While research hasn’t shown a great correlation between pain and posture (1), I still like to (if possible and if consent if given) have the patient shirtless (or in a sports bra if female) to assess posture as well as potential muscle atrophy. It’s not uncommon to see high muscle tone in the scalenes, upper fibres of trapezius and levator scapulae in people with RCRSP. I believe, and some research supports this, that this is more of a result of pain rather than a cause, as people try to shrug their shoulders to avoid pain.
Neck range of motion in rotation and side flexion may be limited but shouldn’t be painful unless this is an overuse case where there may be neck and shoulder involvement together. In the case of the latter, if a client displays considerable atrophy it can indicate a potential ‘Parsonage Turner Syndrome’ or a client that is just really deconditioned and weak. In both cases it’s important to educate the patient that it may take a very long time (many months to a year or more) to really build appreciable strength in order to set realistic expectations and prevent them from becoming discouraged.
Active Range Of Motion And Strength Testing
Usually the most painful movements for both active, passive and resisted testing, in order from most to least common are:
- Abduction, particularly with the palms facing downward and with the thumbs turned down
- Hand behind back
- External rotation
- Internal rotation (with arms at 0 abduction)
The Empty Can, Neer’s and Hawkins-Kennedy tests are the special tests I use the most. The effectiveness of special tests for diagnosis purposes is debatable (2), but I do find these three helpful for assessing tolerance to elevation with internal rotation of the arm.
I usually informally integrate the Drop Arm and Belly Press tests into my assessment by having the client hold the arm in the air in abduction, and by having the client push into their belly during resisted internal rotation. As long as there’s not a major loss of strength I’m not too concerned normally.
Mechanical Diagnosis and Therapy (MDT)
I’m also a big believer in assessing Mechanical Diagnosis and Therapy (MDT, aka the McKenzie method) for people with shoulder pain. If you’re not familiar with the repeated movement/prolonged holds method of assessment, you basically assess some functional baselines which may be limited or symptomatic (i.e. push-up, shoulder flexion range of motion, hand behind back etc), have them do repeated movements or (more in the case of spinal pain) prolonged holds, and then repeat the baseline to see if there’s a difference.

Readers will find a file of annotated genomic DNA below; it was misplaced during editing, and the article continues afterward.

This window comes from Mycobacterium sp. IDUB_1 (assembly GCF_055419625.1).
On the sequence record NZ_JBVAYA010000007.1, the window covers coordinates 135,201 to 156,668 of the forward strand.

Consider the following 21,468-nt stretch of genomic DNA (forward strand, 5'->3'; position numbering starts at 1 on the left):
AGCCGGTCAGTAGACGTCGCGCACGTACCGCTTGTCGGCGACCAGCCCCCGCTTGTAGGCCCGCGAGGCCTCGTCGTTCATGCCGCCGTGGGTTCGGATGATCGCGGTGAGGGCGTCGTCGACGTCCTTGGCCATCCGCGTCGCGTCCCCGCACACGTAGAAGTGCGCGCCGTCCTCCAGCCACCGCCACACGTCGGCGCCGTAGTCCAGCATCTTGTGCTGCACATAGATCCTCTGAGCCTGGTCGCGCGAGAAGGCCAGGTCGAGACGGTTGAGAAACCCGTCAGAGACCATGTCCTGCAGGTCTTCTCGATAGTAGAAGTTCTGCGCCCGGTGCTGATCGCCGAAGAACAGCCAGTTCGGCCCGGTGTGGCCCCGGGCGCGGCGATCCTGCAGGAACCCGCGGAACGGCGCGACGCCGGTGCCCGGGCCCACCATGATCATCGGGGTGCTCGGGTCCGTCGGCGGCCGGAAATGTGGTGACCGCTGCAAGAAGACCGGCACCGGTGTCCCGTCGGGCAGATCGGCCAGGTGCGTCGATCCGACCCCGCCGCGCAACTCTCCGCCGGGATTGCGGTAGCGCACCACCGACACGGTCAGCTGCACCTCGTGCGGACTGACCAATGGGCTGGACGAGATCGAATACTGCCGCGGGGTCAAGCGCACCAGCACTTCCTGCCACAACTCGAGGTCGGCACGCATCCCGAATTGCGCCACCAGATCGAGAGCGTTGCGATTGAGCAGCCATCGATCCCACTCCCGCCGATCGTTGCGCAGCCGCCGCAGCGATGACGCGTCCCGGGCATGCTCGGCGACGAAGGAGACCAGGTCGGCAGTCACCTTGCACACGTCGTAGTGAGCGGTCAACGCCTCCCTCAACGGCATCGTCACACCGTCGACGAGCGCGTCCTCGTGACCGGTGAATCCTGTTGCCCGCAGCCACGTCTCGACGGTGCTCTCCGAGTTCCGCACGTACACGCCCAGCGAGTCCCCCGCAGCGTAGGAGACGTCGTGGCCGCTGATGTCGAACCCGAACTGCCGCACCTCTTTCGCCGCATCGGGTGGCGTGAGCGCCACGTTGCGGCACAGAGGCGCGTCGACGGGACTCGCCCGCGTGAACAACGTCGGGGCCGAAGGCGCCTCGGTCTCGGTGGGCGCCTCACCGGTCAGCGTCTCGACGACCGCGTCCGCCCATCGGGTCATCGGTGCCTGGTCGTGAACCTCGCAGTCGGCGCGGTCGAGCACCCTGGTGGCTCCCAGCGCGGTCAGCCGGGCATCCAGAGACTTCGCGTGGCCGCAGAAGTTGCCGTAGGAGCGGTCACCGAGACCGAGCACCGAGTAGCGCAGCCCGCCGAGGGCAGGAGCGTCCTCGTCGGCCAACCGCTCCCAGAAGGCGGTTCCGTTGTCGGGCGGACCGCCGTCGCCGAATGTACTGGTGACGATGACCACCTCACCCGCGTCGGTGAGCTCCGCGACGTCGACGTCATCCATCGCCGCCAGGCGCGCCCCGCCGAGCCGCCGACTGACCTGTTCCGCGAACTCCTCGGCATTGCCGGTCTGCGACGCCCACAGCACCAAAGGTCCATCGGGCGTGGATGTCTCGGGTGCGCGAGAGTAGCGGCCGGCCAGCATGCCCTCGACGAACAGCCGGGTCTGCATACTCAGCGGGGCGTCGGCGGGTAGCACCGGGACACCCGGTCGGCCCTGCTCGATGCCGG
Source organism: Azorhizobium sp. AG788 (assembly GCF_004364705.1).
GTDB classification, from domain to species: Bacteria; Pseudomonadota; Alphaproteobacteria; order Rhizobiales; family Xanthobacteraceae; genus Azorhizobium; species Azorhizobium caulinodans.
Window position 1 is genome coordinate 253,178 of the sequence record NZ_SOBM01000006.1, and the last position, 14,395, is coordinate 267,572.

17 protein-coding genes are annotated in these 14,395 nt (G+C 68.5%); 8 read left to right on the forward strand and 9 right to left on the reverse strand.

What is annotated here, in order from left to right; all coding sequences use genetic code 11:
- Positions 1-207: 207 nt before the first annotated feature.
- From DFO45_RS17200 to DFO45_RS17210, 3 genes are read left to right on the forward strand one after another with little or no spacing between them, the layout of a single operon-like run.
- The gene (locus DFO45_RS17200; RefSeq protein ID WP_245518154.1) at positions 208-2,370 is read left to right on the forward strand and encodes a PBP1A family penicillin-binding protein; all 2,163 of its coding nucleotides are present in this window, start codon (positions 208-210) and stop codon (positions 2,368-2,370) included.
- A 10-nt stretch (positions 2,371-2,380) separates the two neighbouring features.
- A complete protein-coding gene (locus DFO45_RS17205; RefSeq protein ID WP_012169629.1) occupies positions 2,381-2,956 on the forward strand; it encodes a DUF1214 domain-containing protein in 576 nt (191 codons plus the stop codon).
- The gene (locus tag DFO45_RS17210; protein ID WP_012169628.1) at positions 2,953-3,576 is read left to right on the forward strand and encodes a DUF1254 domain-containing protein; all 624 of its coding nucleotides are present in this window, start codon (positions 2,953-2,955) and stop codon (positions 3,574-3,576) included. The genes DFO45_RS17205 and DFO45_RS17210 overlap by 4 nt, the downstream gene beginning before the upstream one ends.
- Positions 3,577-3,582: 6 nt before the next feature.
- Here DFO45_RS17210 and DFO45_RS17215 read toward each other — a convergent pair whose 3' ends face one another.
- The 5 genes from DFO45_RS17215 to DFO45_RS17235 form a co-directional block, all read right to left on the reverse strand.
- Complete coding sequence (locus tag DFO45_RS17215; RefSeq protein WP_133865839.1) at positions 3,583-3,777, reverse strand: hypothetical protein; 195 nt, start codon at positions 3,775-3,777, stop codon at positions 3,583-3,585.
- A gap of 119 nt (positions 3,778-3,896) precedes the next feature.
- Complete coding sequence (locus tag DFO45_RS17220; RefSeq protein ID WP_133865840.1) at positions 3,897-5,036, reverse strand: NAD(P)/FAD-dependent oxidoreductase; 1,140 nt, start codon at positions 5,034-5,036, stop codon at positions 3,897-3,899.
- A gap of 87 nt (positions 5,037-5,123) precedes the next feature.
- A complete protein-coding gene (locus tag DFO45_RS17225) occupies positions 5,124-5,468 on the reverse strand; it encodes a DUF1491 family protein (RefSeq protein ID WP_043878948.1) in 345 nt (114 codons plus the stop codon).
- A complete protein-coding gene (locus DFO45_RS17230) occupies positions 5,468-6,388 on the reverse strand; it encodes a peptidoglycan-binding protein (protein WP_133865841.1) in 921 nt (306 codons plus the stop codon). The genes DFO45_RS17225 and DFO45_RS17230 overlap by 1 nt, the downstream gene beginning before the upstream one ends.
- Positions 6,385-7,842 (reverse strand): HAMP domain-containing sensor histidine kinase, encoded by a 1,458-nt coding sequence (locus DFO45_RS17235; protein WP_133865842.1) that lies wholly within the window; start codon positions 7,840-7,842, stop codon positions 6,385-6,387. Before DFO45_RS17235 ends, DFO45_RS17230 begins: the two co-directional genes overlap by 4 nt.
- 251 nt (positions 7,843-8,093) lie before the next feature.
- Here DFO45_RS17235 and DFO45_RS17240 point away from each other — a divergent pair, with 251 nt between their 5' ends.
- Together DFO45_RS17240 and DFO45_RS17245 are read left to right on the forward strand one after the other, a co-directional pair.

Putting a more concrete example to this, I’ve found in the majority of cases that 2 sets of 10 repeated shoulder extensions and/or internal rotations (arm by the side) will often improve a client’s ability to do painful activities such as shoulder flexion, abduction, hand behind back, and/or pushups. If that’s the case – they have a directional preference and should do those exercises at least 3 times a day.
While the strict McKenzie therapists recommend doing these exercises for 10 repetitions, every 2 hours – I’ve found it extremely rare for patients to stick to it. I usually recommend 3-4 times a day (not all at once), and give patients the option to increase the frequency if they’re tolerating it well and have no increase in symptoms.
Additional Assessment Components
This can be combined with MDT as a functional baseline, but if the client is an athlete or weight training client I also like to look at the goal activity (if possible) that they are struggling with. Any activity can be an assessment in and of itself. This can help me determine if there’s a technique/body awareness issue, a kinetic chain issue (which I would assess in further detail), a workload issue, and/or psychosocial issues (i.e. anxiety or excessive guarding) that may be contributing to the client’s condition.
I hope this article provided some useful tips for you on how to assess clients with rotator cuff related shoulder pain. A reminder – if you want to learn more about shoulder pain, check out Jared Powell’s excellent Masterclass – Evaluation and Treatment of Shoulder Pain.
As always – thanks for reading!